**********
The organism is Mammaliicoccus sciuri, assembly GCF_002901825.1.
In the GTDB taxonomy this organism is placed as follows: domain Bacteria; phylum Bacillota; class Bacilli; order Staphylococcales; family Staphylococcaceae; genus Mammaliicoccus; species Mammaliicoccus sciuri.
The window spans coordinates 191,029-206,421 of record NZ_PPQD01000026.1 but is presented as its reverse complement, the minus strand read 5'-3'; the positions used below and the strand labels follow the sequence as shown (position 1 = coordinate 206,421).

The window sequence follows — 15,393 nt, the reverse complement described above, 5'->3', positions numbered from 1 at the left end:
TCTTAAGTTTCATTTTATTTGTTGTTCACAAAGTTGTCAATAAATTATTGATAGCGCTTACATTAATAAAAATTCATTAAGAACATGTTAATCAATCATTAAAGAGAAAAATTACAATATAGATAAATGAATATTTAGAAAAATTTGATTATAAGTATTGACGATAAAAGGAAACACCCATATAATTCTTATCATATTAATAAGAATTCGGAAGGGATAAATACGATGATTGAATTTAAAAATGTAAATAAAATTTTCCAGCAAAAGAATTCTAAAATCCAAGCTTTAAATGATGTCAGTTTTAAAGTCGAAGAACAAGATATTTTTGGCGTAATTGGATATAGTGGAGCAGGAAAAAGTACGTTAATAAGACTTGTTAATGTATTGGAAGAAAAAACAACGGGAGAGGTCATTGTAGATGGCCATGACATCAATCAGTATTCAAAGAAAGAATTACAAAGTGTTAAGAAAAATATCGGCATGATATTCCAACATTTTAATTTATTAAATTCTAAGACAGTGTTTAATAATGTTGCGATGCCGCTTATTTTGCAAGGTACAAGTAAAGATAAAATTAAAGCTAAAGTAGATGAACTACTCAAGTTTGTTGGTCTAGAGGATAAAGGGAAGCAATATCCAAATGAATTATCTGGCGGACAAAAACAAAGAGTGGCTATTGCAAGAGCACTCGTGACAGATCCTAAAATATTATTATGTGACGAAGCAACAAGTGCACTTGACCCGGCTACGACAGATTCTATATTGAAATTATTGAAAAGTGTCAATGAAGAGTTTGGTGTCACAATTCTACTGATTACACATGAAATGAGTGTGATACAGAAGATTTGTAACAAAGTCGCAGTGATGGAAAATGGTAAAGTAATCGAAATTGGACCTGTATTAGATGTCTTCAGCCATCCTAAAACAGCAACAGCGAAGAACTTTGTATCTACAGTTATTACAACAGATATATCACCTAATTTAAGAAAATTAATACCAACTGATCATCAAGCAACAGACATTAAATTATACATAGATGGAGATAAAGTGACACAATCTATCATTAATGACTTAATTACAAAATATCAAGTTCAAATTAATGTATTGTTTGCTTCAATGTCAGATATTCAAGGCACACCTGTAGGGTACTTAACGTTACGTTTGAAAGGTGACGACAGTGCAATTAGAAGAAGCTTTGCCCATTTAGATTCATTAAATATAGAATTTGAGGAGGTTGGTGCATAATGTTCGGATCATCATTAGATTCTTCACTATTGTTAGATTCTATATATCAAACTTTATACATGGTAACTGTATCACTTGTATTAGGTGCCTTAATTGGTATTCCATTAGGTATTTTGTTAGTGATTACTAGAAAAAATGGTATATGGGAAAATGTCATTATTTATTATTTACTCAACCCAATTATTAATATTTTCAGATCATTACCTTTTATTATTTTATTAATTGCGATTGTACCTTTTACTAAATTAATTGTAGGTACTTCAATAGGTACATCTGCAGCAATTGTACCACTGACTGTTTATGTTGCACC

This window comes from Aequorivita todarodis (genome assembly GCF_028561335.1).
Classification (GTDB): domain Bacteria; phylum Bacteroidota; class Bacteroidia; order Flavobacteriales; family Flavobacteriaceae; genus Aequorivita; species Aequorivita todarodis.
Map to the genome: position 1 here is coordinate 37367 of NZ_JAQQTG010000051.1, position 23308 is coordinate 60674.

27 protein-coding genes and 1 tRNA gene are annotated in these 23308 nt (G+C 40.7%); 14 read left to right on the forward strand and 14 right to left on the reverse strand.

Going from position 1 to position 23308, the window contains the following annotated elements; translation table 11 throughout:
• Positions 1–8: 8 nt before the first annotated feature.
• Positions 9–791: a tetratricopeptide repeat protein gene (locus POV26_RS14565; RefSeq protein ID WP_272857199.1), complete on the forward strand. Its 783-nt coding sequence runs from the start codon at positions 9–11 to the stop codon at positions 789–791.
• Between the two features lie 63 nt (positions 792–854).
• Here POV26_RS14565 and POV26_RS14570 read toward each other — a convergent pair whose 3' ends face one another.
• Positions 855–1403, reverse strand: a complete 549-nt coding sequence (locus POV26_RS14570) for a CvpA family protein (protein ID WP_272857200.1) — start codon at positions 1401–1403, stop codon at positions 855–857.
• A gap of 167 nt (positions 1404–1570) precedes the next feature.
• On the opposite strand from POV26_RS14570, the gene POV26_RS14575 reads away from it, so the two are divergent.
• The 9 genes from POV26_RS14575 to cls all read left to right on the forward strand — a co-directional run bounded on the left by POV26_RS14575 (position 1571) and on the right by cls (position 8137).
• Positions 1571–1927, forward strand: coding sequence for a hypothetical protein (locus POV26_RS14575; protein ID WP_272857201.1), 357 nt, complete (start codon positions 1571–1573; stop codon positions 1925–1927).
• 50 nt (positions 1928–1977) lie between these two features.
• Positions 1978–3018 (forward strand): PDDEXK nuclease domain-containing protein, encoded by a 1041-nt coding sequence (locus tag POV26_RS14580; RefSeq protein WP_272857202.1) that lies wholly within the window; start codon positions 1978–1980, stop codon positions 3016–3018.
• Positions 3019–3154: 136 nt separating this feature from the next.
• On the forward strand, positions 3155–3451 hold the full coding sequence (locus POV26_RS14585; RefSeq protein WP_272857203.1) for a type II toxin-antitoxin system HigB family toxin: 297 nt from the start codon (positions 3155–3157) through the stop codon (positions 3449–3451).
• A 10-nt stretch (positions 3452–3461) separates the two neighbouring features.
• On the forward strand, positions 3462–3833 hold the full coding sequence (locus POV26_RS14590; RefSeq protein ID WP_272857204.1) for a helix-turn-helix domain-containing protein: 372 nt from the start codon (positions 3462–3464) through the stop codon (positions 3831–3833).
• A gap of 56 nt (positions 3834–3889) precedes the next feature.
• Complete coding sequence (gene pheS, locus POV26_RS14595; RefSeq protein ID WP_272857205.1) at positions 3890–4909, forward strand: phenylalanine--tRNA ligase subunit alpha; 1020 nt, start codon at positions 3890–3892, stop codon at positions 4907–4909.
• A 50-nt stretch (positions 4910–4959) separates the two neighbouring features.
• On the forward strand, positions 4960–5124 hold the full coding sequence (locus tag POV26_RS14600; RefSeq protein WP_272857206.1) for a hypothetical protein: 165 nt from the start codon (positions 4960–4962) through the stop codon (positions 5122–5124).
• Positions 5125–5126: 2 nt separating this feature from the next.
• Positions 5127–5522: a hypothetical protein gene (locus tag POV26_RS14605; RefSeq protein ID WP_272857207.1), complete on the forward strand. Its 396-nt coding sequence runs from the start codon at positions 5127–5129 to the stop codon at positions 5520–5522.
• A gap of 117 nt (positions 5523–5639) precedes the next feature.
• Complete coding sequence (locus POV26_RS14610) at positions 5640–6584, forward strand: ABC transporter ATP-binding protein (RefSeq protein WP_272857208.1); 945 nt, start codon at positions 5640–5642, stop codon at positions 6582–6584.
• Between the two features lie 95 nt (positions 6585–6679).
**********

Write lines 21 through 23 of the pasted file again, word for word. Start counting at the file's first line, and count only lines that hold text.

• Positions 1978–3018 (forward strand): PDDEXK nuclease domain-containing protein, encoded by a 1041-nt coding sequence (locus tag POV26_RS14580; RefSeq protein WP_272857202.1) that lies wholly within the window; start codon positions 1978–1980, stop codon positions 3016–3018.
• Positions 3019–3154: 136 nt separating this feature from the next.
• On the forward strand, positions 3155–3451 hold the full coding sequence (locus POV26_RS14585; RefSeq protein WP_272857203.1) for a type II toxin-antitoxin system HigB family toxin: 297 nt from the start codon (positions 3155–3157) through the stop codon (positions 3449–3451).